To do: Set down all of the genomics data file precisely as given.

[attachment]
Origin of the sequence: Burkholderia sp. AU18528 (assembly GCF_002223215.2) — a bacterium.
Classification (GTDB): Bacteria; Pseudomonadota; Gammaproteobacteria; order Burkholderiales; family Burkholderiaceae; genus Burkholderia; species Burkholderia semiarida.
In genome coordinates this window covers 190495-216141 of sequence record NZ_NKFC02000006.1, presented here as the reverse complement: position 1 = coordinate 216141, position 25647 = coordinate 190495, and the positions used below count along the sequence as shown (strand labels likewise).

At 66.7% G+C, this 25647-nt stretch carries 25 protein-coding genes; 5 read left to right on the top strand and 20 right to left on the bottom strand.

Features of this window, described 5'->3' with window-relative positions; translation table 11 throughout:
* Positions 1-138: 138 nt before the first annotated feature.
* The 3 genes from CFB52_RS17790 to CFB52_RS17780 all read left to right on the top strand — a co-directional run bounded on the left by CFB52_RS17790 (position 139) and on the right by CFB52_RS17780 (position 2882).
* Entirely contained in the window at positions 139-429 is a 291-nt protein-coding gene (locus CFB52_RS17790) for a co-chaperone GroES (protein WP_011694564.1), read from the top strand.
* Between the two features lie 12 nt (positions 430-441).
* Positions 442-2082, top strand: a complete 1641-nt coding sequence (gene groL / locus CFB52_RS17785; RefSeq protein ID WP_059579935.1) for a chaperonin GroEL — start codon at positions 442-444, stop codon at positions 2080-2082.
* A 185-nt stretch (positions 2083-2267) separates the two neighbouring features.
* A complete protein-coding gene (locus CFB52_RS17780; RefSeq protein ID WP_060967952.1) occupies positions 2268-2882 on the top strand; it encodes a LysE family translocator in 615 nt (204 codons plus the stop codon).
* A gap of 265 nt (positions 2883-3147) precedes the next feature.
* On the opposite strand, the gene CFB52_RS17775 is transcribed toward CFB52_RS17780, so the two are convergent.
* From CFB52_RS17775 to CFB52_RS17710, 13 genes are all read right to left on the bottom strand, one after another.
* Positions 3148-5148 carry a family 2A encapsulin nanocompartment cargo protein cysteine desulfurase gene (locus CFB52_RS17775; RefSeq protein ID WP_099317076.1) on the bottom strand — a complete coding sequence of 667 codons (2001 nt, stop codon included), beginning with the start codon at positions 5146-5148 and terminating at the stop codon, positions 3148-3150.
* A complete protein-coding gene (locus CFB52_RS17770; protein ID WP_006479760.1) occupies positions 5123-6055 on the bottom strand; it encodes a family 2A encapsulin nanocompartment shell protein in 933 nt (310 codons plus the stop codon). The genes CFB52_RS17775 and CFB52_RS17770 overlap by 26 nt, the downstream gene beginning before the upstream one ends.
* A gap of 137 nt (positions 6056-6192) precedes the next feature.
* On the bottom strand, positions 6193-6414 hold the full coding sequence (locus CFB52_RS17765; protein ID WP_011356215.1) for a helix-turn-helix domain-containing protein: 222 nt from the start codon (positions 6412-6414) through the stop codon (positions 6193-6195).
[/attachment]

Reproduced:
Origin of the sequence: Burkholderia sp. AU18528 (assembly GCF_002223215.2) — a bacterium.
Classification (GTDB): Bacteria; Pseudomonadota; Gammaproteobacteria; order Burkholderiales; family Burkholderiaceae; genus Burkholderia; species Burkholderia semiarida.
In genome coordinates this window covers 190495-216141 of sequence record NZ_NKFC02000006.1, presented here as the reverse complement: position 1 = coordinate 216141, position 25647 = coordinate 190495, and the positions used below count along the sequence as shown (strand labels likewise).

At 66.7% G+C, this 25647-nt stretch carries 25 protein-coding genes; 5 read left to right on the top strand and 20 right to left on the bottom strand.

Features of this window, described 5'->3' with window-relative positions; translation table 11 throughout:
* Positions 1-138: 138 nt before the first annotated feature.
* The 3 genes from CFB52_RS17790 to CFB52_RS17780 all read left to right on the top strand — a co-directional run bounded on the left by CFB52_RS17790 (position 139) and on the right by CFB52_RS17780 (position 2882).
* Entirely contained in the window at positions 139-429 is a 291-nt protein-coding gene (locus CFB52_RS17790) for a co-chaperone GroES (protein WP_011694564.1), read from the top strand.
* Between the two features lie 12 nt (positions 430-441).
* Positions 442-2082, top strand: a complete 1641-nt coding sequence (gene groL / locus CFB52_RS17785; RefSeq protein ID WP_059579935.1) for a chaperonin GroEL — start codon at positions 442-444, stop codon at positions 2080-2082.
* A 185-nt stretch (positions 2083-2267) separates the two neighbouring features.
* A complete protein-coding gene (locus CFB52_RS17780; RefSeq protein ID WP_060967952.1) occupies positions 2268-2882 on the top strand; it encodes a LysE family translocator in 615 nt (204 codons plus the stop codon).
* A gap of 265 nt (positions 2883-3147) precedes the next feature.
* On the opposite strand, the gene CFB52_RS17775 is transcribed toward CFB52_RS17780, so the two are convergent.
* From CFB52_RS17775 to CFB52_RS17710, 13 genes are all read right to left on the bottom strand, one after another.
* Positions 3148-5148 carry a family 2A encapsulin nanocompartment cargo protein cysteine desulfurase gene (locus CFB52_RS17775; RefSeq protein ID WP_099317076.1) on the bottom strand — a complete coding sequence of 667 codons (2001 nt, stop codon included), beginning with the start codon at positions 5146-5148 and terminating at the stop codon, positions 3148-3150.
* A complete protein-coding gene (locus CFB52_RS17770; protein ID WP_006479760.1) occupies positions 5123-6055 on the bottom strand; it encodes a family 2A encapsulin nanocompartment shell protein in 933 nt (310 codons plus the stop codon). The genes CFB52_RS17775 and CFB52_RS17770 overlap by 26 nt, the downstream gene beginning before the upstream one ends.
* A gap of 137 nt (positions 6056-6192) precedes the next feature.
* On the bottom strand, positions 6193-6414 hold the full coding sequence (locus CFB52_RS17765; protein ID WP_011356215.1) for a helix-turn-helix domain-containing protein: 222 nt from the start codon (positions 6412-6414) through the stop codon (positions 6193-6195).